Issue details

24/00055 - Kent Adult Drug and Alcohol Service

Proposed Decision


That the Cabinet Member for Adult Social Care and Public Health agree to recommission the East and West Kent Drug and Alcohol Service


Reason for decision

Kent County Council has a statutory responsibility as a condition of its Public Health Grant to provide specialist Substance Misuse Services aimed at reducing the harm caused by drugs and alcohol and to improve the health and wellbeing of the people of Kent. 


The two contracts under the Adult Kent Drug and Alcohol Services are due to expire on 31 January 2025 and therefore a key decision is required to plan for beyond this date.



The provision of drug and alcohol services aligns with local and national strategies. Locally, the services support the levelling up agenda and integrated model of care outlined in the KCC Strategic plan 2022-26 (Framing Kent’s Future) as well as the improvement of the local treatment and recovery system as outlined in the Kent Drug and Alcohol Strategy, 2023-2028.


The proposed decision supports Securing Kent’s Future 2022-2026 under Objective 3: Policy choices and scope of Council’s ambitions, by evaluating the statutory minimum requirements in order to create efficiencies.


Nationally, drug and alcohol services support the Government’s 10-Year Drug Strategy ‘From Harm to Hope’ (2021). The strategy is supported by a grant, the level of which has been confirmed for three years, whilst the remaining seven await confirmation. Kent has supported the implementation of the national strategy by investing this money into existing contracts.


The two contracts that make up the Adult Kent Drug and Alcohol Treatment Services in Kent, both of which are due to end on 31 January 2025, are:


·       West Kent Adult Drug and Alcohol Service (Tunbridge Wells, Tonbridge & Malling, Maidstone, Gravesend, Dartford, Sevenoaks) - delivered by Change, Grow, Live (CGL). The contract commenced on 1 April 2016 until 31 January 2025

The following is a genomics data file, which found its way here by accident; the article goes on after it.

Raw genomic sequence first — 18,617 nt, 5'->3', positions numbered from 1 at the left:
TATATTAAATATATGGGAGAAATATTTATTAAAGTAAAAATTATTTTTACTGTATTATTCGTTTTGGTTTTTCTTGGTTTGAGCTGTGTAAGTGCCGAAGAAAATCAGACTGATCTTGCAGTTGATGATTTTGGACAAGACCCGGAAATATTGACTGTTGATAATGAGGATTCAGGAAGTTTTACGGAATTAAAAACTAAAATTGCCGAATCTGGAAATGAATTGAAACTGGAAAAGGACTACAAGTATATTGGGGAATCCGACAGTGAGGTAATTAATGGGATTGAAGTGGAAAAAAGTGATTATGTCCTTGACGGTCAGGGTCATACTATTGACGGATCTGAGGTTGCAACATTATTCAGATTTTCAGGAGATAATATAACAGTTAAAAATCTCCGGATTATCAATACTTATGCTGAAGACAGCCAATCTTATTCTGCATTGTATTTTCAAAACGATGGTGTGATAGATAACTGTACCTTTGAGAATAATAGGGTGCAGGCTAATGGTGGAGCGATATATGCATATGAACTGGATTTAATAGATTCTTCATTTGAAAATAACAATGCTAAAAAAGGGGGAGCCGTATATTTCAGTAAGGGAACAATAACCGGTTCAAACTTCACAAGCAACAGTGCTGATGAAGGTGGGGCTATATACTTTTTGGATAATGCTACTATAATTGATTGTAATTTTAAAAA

·       East Kent Adult Drug and Alcohol Service (Swale, Canterbury, Thanet, Dover, Folkestone and Hythe and Ashford), delivered by Forward Trust. The contract commenced on 1 May 2017 until 31 January 2025




Kent County Council (KCC) Public Health is leading a transformation programme designed to improve service delivery to communities, particularly targeting underserved communities. The transformation work aims to ensure that services are efficient, evidence-based, deliver outcomes and best value.


Nationally, the drug and alcohol services support the 2021 10-Year Drug Strategy and associated investment linked to national objectives of improving numbers in treatment, continuity of care from prison to community, quality of treatment and reduction in drug and alcohol related mortality. The grant funding cannot be used to prop-up core service delivery and must be used for additional activity.


The service delivers various interventions in order to meet the objectives including:

·         Psychosocial support on both a group and one-to-one basis, utilising techniques such as motivational interviewing and cognitive behavioural approaches.

·         Clinical interventions include prescribing for detoxification, opiate substitution therapy, and relapse prevention medications